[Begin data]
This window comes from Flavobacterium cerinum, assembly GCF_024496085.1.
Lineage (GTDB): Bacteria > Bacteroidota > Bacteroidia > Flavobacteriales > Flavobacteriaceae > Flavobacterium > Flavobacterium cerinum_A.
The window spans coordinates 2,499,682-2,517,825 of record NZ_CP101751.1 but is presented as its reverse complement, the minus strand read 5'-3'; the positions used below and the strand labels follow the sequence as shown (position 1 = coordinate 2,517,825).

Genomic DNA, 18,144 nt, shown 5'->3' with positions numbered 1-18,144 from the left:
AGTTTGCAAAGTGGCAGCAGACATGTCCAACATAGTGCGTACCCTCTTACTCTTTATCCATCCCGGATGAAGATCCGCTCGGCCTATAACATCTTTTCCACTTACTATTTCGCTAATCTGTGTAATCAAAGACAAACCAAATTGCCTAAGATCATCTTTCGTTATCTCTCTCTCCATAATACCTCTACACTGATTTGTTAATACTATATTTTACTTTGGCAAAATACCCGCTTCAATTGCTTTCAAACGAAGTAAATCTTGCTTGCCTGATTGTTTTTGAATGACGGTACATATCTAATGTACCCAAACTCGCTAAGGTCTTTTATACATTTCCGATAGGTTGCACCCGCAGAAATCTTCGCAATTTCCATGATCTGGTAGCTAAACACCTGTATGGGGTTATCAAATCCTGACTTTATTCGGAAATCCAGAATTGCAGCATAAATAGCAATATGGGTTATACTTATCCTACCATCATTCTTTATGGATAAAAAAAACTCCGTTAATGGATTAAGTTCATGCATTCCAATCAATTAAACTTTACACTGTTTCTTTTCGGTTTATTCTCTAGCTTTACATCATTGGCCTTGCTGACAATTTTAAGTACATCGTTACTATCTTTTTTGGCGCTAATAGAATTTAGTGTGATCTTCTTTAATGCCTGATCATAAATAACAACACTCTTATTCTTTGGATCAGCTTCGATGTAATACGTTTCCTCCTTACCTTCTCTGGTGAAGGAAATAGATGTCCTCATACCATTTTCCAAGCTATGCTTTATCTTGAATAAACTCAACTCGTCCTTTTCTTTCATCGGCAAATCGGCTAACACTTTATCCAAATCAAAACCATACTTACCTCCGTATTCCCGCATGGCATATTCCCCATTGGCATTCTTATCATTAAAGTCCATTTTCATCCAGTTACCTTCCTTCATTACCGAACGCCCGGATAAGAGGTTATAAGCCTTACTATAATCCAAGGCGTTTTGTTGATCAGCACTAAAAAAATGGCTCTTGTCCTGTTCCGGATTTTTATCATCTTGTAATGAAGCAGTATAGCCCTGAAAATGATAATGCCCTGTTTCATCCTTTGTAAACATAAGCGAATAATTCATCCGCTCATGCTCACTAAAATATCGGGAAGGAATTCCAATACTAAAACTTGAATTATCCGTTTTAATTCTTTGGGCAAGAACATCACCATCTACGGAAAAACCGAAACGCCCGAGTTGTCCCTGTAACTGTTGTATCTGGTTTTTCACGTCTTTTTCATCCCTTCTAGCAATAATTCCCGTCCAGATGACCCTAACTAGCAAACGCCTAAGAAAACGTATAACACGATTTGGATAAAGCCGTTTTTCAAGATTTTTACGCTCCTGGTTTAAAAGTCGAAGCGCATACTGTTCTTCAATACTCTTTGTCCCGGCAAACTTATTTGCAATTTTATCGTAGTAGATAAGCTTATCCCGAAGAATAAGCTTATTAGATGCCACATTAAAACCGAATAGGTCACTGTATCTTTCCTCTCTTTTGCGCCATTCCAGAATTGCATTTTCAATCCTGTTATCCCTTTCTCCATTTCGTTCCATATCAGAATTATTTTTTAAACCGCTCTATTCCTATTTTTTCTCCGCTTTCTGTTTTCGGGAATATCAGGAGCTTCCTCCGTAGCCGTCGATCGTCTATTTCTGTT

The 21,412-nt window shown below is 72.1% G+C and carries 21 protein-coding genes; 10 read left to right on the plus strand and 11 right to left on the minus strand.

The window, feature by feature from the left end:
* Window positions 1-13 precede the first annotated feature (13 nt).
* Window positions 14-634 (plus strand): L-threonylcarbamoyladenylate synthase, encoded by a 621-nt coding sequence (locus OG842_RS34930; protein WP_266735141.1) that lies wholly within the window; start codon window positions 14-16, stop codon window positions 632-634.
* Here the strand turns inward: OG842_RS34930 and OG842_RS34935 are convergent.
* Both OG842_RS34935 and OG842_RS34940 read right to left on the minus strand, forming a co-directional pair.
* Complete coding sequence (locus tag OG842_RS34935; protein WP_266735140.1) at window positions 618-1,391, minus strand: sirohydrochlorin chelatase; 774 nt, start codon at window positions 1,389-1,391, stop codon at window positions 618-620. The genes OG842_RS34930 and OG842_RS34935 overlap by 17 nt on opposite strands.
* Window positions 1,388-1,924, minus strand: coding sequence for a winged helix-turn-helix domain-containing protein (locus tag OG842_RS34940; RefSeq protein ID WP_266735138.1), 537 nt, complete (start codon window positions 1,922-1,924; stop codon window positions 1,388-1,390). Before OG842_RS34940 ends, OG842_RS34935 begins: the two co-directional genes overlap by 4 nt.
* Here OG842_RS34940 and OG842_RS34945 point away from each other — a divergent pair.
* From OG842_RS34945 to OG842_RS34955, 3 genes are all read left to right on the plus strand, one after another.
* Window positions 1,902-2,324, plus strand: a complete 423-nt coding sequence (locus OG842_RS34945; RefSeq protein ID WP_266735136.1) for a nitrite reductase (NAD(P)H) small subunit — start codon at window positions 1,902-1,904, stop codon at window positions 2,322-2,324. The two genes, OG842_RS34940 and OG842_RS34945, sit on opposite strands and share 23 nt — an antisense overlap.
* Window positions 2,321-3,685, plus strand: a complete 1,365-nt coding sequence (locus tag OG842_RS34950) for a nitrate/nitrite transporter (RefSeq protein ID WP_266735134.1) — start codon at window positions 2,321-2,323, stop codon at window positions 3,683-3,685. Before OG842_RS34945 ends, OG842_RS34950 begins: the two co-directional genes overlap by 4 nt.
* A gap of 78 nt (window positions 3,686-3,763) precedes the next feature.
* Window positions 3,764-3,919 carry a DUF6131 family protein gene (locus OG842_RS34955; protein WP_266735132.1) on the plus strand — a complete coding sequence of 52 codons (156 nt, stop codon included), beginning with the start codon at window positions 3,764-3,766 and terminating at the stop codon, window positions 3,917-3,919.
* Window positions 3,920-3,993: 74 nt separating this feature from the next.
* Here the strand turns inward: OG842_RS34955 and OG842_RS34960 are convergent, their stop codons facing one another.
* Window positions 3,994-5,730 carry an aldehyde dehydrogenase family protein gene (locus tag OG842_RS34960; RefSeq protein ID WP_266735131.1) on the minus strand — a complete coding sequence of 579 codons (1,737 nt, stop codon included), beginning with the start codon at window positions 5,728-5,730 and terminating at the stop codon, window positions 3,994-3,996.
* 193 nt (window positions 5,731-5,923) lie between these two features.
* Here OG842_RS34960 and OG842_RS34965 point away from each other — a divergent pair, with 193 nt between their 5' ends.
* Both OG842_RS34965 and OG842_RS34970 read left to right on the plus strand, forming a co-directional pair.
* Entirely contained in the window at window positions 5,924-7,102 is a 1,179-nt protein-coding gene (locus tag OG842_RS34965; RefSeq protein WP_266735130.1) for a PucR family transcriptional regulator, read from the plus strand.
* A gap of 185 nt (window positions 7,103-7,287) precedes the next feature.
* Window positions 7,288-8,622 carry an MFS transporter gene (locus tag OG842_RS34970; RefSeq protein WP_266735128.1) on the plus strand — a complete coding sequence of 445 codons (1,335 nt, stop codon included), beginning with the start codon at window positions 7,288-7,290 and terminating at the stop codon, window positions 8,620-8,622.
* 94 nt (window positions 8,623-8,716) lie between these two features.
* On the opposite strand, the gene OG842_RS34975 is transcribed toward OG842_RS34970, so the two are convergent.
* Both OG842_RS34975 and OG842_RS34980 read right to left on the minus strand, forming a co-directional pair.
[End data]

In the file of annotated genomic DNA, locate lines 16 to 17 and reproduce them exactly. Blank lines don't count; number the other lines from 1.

* Window positions 1,902-2,324, plus strand: a complete 423-nt coding sequence (locus OG842_RS34945; RefSeq protein ID WP_266735136.1) for a nitrite reductase (NAD(P)H) small subunit — start codon at window positions 1,902-1,904, stop codon at window positions 2,322-2,324. The two genes, OG842_RS34940 and OG842_RS34945, sit on opposite strands and share 23 nt — an antisense overlap.
* Window positions 2,321-3,685, plus strand: a complete 1,365-nt coding sequence (locus tag OG842_RS34950) for a nitrate/nitrite transporter (RefSeq protein ID WP_266735134.1) — start codon at window positions 2,321-2,323, stop codon at window positions 3,683-3,685. Before OG842_RS34945 ends, OG842_RS34950 begins: the two co-directional genes overlap by 4 nt.